In a Tuesday morning press conference, Secretary of State Mike Pompeo mocked Zarif’s statement that Suleimani had gone to Baghdad on a diplomatic mission. “Is there any history that would indicate it was remotely possible that this kind gentleman, this diplomat of great order, Qassem Suleimani, traveled to Baghdad for the idea of conducting a peace mission?” he said.
What Pompeo sought to ignore is the fact that Iraqi Prime Minister Adel Abdul Mahdi has himself said he was scheduled to meet with Suleimani the morning of the murder to discuss the situation in Iraq and Baghdad’s attempts to mediate in the conflict between Iran and Saudi Arabia.
The Trump administration’s claims that it acted in response to an “imminent threat” of an attack involving Suleimani have proven increasingly threadbare. Defense Secretary Esper claimed before briefing the so-called “Gang of Eight,” the Democratic and Republican leaders of both houses of Congress and both of their intelligence committees, that US intelligence on the supposed threat was “exquisite.” Responding to reporters’ questions, however, he allowed that “imminent” could have meant either days or weeks.
Pentagon officials speaking off the record have indicated that there was no intelligence of any impending attack. In any case, had there been, killing Suleimani, a top-level Iranian government official who was operating openly and in discussions with the Iraqi government, was hardly likely to stop it.
The US position in Iraq has grown increasingly untenable in the wake of the assassination. Confusion continued to reign in Washington over a letter drafted by Gen. William Seely, a US commander in Iraq, that clearly implied that US forces were preparing to withdraw from the country in response to a unanimous vote by the Iraqi parliament on Sunday demanding their expulsion.
Esper, Pomepo and others in the administration insisted that the letter was merely an unsigned draft and that Washington had no intention of withdrawing, no matter what the Iraqi parliament or people want. Esper went so far as to claim that the Iraqi members of parliament had voted unanimously for forcing US troops out because “they were threatened.” As for the letter, they claimed it was merely a poorly worded notification that US troops were being redeployed within Iraq as the US and its NATO allies evacuated Baghdad’s Green Zone out of fear of attack.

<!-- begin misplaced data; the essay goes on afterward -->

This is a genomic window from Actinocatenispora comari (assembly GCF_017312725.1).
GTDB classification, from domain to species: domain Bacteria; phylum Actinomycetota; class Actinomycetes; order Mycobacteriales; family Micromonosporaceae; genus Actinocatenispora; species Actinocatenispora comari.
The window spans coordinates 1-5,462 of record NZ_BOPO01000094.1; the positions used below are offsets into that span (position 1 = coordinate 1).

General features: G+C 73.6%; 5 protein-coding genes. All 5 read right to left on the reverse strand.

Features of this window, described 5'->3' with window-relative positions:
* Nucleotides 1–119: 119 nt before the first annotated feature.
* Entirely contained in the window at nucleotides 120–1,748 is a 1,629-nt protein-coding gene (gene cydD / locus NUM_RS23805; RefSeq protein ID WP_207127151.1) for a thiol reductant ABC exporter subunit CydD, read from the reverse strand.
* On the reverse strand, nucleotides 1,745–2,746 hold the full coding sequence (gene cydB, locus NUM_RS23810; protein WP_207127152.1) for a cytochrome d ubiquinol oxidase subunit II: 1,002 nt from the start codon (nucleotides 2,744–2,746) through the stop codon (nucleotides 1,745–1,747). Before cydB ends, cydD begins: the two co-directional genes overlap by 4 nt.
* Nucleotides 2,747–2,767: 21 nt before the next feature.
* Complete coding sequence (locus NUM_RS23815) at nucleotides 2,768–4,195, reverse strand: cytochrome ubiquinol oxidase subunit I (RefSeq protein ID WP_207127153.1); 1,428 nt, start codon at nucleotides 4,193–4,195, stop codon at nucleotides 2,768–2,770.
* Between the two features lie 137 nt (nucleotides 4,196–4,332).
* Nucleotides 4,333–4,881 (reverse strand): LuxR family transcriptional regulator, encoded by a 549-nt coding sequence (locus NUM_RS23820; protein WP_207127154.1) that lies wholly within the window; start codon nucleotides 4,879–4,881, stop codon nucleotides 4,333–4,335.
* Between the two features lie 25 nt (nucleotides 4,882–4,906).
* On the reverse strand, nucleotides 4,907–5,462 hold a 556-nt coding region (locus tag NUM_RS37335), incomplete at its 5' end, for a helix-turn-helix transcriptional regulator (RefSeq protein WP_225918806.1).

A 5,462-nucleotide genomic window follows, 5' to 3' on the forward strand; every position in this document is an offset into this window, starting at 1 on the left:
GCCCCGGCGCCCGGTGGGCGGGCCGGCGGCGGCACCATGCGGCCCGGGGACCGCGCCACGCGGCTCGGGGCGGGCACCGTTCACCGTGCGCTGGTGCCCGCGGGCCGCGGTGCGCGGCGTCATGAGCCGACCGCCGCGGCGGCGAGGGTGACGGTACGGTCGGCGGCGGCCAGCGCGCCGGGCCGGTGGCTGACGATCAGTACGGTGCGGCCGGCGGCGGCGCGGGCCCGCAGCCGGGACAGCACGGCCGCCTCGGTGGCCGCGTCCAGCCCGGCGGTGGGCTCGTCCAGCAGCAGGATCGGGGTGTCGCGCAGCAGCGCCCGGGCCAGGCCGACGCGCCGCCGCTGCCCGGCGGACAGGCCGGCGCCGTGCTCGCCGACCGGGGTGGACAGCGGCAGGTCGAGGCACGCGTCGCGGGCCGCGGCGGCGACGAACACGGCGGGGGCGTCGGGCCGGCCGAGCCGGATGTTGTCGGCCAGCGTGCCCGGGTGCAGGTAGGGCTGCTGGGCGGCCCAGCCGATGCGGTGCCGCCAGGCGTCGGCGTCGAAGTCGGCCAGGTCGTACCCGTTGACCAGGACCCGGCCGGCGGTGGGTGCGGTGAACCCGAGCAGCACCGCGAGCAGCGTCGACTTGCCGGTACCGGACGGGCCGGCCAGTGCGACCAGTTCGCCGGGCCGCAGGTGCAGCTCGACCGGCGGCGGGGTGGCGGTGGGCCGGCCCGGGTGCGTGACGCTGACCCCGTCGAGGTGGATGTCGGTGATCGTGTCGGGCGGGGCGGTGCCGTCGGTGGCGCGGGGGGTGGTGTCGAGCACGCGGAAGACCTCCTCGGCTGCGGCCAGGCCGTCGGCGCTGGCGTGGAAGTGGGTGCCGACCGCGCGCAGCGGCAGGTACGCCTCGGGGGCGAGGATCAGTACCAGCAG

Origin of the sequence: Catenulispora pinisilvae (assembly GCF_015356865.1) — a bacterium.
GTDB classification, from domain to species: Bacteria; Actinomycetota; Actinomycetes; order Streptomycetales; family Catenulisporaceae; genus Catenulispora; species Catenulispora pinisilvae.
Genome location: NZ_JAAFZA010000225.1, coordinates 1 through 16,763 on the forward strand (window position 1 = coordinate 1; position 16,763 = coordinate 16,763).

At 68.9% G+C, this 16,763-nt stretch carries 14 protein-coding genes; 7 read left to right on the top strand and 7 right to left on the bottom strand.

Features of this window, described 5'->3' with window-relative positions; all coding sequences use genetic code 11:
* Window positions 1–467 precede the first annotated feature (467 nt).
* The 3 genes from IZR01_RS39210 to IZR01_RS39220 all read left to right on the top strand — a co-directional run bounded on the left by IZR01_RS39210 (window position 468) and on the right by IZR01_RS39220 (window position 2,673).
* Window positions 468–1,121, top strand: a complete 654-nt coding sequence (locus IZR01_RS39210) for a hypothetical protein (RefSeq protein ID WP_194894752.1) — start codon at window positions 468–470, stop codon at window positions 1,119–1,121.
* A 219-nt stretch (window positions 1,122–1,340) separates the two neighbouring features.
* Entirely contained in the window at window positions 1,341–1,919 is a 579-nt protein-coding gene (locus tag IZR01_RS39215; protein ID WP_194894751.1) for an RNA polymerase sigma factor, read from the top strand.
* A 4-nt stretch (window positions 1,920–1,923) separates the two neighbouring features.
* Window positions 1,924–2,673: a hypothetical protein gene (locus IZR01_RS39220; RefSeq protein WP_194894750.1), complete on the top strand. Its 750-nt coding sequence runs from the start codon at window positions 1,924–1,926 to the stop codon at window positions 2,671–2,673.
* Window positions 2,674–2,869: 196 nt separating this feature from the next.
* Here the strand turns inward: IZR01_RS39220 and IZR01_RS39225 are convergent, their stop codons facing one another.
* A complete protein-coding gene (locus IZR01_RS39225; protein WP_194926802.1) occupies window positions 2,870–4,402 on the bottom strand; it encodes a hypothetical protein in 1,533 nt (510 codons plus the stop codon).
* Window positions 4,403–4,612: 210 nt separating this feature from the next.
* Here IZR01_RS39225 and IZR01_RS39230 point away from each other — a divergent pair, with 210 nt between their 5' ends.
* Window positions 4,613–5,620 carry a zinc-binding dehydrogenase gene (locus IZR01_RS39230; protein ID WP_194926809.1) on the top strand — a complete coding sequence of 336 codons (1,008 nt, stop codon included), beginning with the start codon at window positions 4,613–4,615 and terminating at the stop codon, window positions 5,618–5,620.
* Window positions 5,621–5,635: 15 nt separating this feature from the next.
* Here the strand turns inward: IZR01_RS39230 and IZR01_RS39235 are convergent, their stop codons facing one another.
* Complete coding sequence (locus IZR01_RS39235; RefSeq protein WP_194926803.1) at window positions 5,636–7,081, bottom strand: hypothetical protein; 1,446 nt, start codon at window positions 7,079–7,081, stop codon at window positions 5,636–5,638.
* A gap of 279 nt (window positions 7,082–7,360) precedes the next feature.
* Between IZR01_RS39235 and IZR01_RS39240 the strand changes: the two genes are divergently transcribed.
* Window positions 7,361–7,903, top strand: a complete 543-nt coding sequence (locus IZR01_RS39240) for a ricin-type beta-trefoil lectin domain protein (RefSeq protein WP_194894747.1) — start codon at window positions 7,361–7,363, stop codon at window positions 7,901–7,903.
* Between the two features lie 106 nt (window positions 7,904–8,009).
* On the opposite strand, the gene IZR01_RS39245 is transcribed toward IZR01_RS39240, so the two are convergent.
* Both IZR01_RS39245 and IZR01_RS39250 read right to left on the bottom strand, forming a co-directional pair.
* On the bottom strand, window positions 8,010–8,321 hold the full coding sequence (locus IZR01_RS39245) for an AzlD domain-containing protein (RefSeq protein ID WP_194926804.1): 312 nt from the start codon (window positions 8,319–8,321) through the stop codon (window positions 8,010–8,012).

Iraqi Prime Minister Adel Abdul Mahdi, however, insisted that he had been delivered a signed copy of the letter in Arabic not just once, but twice after it was sent back with a translation correction.
In a televised speech, he reiterated the call for the end of the US military presence. “We have no exit but this, otherwise we are speeding toward confrontation,” he said, adding that Iraq would have to take a “historic decision” to expel US forces. “Otherwise we will not be taken seriously.”
Outrage in Iraq over the drone strike has been nearly as strong as in Iran, with huge crowds taking to the streets of Baghdad, Basra, Najaf and other cities to condemn the assassinations of both Suleimani and Abu Mahdi al-Muhandis, who was second in command of the powerful Popular Mobilization Forces, a coalition of Shia militias that is considered part of the Iraqi armed forces. If the US defies Iraqi demands for a troop withdrawal, it could well face a resumption of the Iraq war, pitting American soldiers against these militias.
The Iranian retaliation for the Suleimani assassination was expected to push back consideration of a toothless “War Powers Resolution” proposed by House Democrats, which would limit US military action against Iran to 30 days without a formal congressional authorization for the use of military force.
As of Tuesday night, there were no reports of US casualties resulting from the missile attacks. Trump issued a tweet stating “Assessment of casualties & damages taking place now. So far, so good!” He added that he would make a statement Wednesday morning.
Whatever the response by Washington, the recklessness and criminality that characterize US policy toward Iran are a sign not of strength, but rather of the deep-going crisis of US imperialism, which has failed to achieve any of its strategic aims in the Middle East after decades of war, and which faces mounting social conflict and unprecedented political crisis at home.